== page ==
— KT (@KyleTurley) March 30, 2020
this is dangerous misinformation. take this down!!
— Vanessa Dora Lavorato (@VanessaMarigold) March 30, 2020
I hereby award @KyleTurley with the 2020 Alex Berenson Award for outstanding cannabis disinformation & shameless self-promotion at expense of other peoples' health & well-being.
— Peter Grinspoon MD — idealist in a dystopia (@Peter_Grinspoon) March 30, 2020
By your logic, CBD cures everything. Sadly, this has been studied for many conditions, and simply isn't true. The human body is vastly more complex than your understanding of it is. The information you are putting out is harming people — there is no evidence CBD helps Corona.
— Peter Grinspoon MD — idealist in a dystopia (@Peter_Grinspoon) March 29, 2020
When football players give out medical advice (that will fatten their pocketbooks).
Please. Stop. This is supremely dangerous. https://t.co/DW7j0krhkZ
— Kevin Sabet (@KevinSabet) March 30, 2020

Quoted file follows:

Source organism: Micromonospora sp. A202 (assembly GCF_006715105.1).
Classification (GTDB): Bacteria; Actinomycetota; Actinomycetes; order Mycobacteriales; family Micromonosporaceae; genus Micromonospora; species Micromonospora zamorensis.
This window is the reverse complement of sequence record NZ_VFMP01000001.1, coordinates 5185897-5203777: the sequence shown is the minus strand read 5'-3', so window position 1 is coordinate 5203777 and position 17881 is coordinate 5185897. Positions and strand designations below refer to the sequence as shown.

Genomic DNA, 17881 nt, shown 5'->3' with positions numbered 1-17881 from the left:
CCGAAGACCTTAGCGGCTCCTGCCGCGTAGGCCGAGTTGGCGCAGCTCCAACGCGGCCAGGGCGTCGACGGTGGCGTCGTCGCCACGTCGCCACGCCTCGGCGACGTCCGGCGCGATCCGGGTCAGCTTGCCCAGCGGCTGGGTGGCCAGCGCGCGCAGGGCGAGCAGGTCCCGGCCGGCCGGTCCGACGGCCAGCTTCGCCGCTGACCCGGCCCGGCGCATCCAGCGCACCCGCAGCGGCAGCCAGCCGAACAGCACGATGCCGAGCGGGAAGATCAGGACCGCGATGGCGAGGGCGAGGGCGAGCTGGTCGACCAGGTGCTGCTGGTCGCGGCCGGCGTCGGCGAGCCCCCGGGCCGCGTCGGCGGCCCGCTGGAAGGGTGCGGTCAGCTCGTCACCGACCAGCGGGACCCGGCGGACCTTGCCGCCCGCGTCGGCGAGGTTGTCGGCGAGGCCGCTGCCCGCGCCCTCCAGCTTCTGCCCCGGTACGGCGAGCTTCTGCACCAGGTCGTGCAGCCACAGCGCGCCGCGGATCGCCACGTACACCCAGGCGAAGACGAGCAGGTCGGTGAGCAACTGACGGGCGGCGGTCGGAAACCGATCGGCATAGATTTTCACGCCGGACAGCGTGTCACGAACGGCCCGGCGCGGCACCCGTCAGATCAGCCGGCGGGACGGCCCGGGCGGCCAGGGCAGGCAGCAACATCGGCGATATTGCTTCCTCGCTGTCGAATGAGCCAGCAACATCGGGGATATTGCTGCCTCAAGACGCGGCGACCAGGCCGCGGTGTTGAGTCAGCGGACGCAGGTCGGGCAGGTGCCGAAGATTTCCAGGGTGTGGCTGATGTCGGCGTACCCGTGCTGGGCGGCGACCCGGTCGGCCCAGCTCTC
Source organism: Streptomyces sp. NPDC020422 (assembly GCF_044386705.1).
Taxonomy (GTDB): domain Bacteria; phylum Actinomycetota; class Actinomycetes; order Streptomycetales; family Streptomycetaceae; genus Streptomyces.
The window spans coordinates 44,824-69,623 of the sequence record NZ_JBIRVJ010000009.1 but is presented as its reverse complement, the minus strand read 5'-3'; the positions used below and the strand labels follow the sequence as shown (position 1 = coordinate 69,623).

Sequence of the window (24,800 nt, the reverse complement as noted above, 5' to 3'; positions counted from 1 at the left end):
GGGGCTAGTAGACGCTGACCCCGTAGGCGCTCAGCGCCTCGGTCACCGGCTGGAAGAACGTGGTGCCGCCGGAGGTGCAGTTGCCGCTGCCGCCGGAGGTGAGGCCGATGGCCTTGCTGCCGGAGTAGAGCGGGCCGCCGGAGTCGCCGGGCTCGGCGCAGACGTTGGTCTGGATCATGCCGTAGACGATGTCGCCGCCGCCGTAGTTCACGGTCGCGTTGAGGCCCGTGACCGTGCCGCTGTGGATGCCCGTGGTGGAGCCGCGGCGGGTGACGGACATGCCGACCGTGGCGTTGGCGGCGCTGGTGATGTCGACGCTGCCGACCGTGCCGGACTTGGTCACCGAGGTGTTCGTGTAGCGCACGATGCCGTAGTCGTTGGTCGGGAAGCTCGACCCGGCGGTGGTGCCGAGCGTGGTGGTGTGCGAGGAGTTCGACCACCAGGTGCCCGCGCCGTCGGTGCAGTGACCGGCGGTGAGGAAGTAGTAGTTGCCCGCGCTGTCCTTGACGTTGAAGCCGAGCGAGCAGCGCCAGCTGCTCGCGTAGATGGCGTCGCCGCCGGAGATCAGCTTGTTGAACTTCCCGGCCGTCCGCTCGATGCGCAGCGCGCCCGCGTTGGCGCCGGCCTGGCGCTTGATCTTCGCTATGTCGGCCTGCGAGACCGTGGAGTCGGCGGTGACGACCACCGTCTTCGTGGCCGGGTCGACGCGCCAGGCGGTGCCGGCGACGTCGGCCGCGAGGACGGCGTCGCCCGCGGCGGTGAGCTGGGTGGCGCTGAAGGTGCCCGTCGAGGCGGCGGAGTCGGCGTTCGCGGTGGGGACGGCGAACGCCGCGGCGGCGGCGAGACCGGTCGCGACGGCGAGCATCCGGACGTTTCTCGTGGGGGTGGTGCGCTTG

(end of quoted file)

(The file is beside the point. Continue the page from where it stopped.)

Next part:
The former NFL player also said on Sunday that he would mail free CBD to individuals who reach out with documentation showing that they’ve tested positive for COVID-19. So far, he said, only one person has reached out with a positive test, and that that Louisiana-based individual will receive a full month’s supply of CBD from his company NEURO XPF.
If anyone has been diagnosed with COVID19 dm me & I’ll drop cbd in the mail to you for free, dm the test w/address. GodSpeed! 🙏🌱🧠⚡️ pic.twitter.com/8vjkZbFqz5
— KT (@KyleTurley) March 30, 2020
Advocates have been loud and clear that businesses should not promote misleading claims about marijuana in the midst of this pandemic. They’ve further recommended avoiding combustable marijuana products, as the virus targets the respiratory system.
Turley had a simple message for advocates who have rejected his claims: “Cowards. Cowards.”